The liberal arts component of my education focused on psychology. One of the areas where I find that I’m able to draw on that base is question design. How to ask a question that doesn’t suggest or influence the answer?

I recently took a customer satisfaction survey for a brand that I use regularly. The outcomes highlighted, in my opinion, a significant gap in the questions asked and the interpretation derived.

To provide context, I review the brands that I use in terms of my use of the brand (user experience) and my contact with the brand representatives (user interface/interaction). For example, I would rate my mobile phone provider somewhere in the range of ‘neutral’ to ‘somewhat disappointing’. On the other hand, when I visit the mobile phone provider’s retail location, the staff would almost always rate a review of ‘exceeded expectations’. I recently posted on Twitter about exceptional customer experiences at a retail location.

In the mobile phone provider example, I would rate the brand lower than they would like based on intermittent service coverage, painful contract restrictions and high prices. All issues that make their competitors’ advertising compelling, and shareable on social media.

In the particular survey I referenced at the start, (Survey Monkey as I recall), there were about ten questions with the first group clearly about my experience with the brand representatives. The last few questions focused on my impressions of the brand generally.

About a week or so after completing the survey, I ran into one of the brand representatives and the survey came up during our conversation. I found out that my name and address had been shared with the brand employees, which was an unpleasant surprise given the fact that the brand had promised anonymity in the original survey document.

What was worse was that I learned that the brand, according to their employee, had used my feedback (identifying me by name and address) about the brand to deny wage and salary increases. It was explained to me that only a brand rating of ‘extremely satisfied’ was sufficient to demonstrate that the employees deserved their merit increase.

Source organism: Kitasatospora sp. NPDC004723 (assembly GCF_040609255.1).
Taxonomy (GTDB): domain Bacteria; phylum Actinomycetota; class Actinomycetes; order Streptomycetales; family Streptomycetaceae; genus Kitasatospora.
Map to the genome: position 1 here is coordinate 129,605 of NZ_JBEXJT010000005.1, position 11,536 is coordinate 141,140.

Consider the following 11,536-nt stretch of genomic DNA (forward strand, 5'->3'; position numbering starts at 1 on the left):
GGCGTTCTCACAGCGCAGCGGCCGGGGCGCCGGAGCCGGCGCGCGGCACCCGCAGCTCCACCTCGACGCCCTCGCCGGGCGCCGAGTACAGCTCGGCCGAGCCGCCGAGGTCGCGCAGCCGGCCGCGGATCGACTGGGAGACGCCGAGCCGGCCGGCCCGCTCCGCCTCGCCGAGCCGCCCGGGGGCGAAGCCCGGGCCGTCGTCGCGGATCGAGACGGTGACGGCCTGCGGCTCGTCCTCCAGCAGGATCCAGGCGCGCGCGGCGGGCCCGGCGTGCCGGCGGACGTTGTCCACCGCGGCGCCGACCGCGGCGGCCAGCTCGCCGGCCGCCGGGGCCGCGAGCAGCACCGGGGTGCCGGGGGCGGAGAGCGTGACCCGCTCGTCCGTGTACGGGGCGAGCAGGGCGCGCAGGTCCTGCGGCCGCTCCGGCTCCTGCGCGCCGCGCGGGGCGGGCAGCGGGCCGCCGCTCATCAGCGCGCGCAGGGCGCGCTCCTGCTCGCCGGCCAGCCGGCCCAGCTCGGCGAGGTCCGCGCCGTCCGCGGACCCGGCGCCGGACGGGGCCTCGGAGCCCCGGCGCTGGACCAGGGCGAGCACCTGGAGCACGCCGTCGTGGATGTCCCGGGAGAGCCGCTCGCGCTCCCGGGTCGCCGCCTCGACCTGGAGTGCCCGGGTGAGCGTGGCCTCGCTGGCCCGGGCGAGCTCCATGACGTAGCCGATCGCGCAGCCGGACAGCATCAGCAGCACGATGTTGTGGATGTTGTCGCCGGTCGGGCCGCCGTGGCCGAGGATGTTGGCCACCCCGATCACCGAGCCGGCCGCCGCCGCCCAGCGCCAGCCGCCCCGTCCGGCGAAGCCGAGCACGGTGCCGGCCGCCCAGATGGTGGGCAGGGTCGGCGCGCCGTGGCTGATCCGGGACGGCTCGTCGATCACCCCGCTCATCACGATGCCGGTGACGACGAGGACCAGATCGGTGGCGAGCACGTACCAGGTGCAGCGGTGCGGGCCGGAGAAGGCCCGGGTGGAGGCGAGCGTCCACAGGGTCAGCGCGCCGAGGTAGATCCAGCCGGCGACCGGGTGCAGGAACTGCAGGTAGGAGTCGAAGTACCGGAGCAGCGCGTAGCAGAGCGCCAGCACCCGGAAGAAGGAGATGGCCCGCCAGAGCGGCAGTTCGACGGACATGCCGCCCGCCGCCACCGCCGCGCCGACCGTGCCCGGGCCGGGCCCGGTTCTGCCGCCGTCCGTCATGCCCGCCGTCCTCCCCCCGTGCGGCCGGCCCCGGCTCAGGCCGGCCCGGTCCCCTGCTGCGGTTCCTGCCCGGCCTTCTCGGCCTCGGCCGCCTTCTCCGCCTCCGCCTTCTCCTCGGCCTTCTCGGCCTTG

Clearly, there are several design and interpretation issues here, more than I can easily address in one blog.

I’ll leave this conversation open with a few thoughts for consideration. First, when you’re asking a question, be clear on whether you’re asking about the brand or the team. Second, if your criteria is ‘extremely satisfied’, make an objective list of the recent experiences you’ve had that would meet this criteria. Lastly, if you promote a survey as anonymous, it has to be anonymous.

Author Notes:

Jeffrey Henning

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Jeffrey Henning, IPC is a professionally certified researcher and has personally conducted over 1,400 survey research projects. Jeffrey is a member of the Insights Association and the American Association of Public Opinion Researchers. In 2012, he was the inaugural winner of the MRA’s Impact award, which “recognizes an industry professional, team or organization that has demonstrated tremendous vision, leadership, and innovation, within the past year, that has led to advances in the marketing research profession.” In 2022, the Insights Association named him an IPC Laureate. Before founding Researchscape in 2012, Jeffrey co-founded Perseus Development Corporation in 1993, which introduced the first web-survey software, and Vovici in 2006, which pioneered the enterprise-feedback management category. A 35-year veteran of the research industry, he began his career as an industry analyst for an Inc. 500 research firm.